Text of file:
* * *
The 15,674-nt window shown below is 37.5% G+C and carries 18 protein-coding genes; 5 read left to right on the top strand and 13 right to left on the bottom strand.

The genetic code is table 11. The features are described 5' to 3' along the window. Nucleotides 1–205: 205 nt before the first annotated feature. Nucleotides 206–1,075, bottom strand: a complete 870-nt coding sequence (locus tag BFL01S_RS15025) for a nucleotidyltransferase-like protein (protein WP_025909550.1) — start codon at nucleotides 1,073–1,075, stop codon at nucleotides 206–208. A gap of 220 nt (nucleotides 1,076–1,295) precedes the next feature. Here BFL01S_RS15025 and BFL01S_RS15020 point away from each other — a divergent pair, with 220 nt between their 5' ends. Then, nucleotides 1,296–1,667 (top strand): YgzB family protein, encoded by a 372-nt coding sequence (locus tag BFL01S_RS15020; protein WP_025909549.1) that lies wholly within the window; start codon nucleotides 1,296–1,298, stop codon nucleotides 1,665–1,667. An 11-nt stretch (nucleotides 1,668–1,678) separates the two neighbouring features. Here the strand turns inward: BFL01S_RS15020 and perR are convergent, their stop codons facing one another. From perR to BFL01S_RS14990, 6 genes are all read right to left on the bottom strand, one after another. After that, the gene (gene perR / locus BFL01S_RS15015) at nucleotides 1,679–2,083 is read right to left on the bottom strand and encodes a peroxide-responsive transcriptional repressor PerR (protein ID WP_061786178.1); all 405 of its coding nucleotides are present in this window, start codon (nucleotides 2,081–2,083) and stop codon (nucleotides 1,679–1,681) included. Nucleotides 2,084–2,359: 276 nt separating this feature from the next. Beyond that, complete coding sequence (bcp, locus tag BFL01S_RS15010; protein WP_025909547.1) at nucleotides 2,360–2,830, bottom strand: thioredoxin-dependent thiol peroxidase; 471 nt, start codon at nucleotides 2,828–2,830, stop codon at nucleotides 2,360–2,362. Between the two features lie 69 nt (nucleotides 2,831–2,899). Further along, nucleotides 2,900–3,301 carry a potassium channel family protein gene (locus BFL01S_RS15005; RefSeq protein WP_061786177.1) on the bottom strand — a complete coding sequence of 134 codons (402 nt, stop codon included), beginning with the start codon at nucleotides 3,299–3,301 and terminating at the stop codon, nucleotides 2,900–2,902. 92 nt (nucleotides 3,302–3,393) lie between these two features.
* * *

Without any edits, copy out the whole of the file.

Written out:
The 15,674-nt window shown below is 37.5% G+C and carries 18 protein-coding genes; 5 read left to right on the top strand and 13 right to left on the bottom strand.

The genetic code is table 11. The features are described 5' to 3' along the window. Nucleotides 1–205: 205 nt before the first annotated feature. Nucleotides 206–1,075, bottom strand: a complete 870-nt coding sequence (locus tag BFL01S_RS15025) for a nucleotidyltransferase-like protein (protein WP_025909550.1) — start codon at nucleotides 1,073–1,075, stop codon at nucleotides 206–208. A gap of 220 nt (nucleotides 1,076–1,295) precedes the next feature. Here BFL01S_RS15025 and BFL01S_RS15020 point away from each other — a divergent pair, with 220 nt between their 5' ends. Then, nucleotides 1,296–1,667 (top strand): YgzB family protein, encoded by a 372-nt coding sequence (locus tag BFL01S_RS15020; protein WP_025909549.1) that lies wholly within the window; start codon nucleotides 1,296–1,298, stop codon nucleotides 1,665–1,667. An 11-nt stretch (nucleotides 1,668–1,678) separates the two neighbouring features. Here the strand turns inward: BFL01S_RS15020 and perR are convergent, their stop codons facing one another. From perR to BFL01S_RS14990, 6 genes are all read right to left on the bottom strand, one after another. After that, the gene (gene perR / locus BFL01S_RS15015) at nucleotides 1,679–2,083 is read right to left on the bottom strand and encodes a peroxide-responsive transcriptional repressor PerR (protein ID WP_061786178.1); all 405 of its coding nucleotides are present in this window, start codon (nucleotides 2,081–2,083) and stop codon (nucleotides 1,679–1,681) included. Nucleotides 2,084–2,359: 276 nt separating this feature from the next. Beyond that, complete coding sequence (bcp, locus tag BFL01S_RS15010; protein WP_025909547.1) at nucleotides 2,360–2,830, bottom strand: thioredoxin-dependent thiol peroxidase; 471 nt, start codon at nucleotides 2,828–2,830, stop codon at nucleotides 2,360–2,362. Between the two features lie 69 nt (nucleotides 2,831–2,899). Further along, nucleotides 2,900–3,301 carry a potassium channel family protein gene (locus BFL01S_RS15005; RefSeq protein WP_061786177.1) on the bottom strand — a complete coding sequence of 134 codons (402 nt, stop codon included), beginning with the start codon at nucleotides 3,299–3,301 and terminating at the stop codon, nucleotides 2,900–2,902. 92 nt (nucleotides 3,302–3,393) lie between these two features.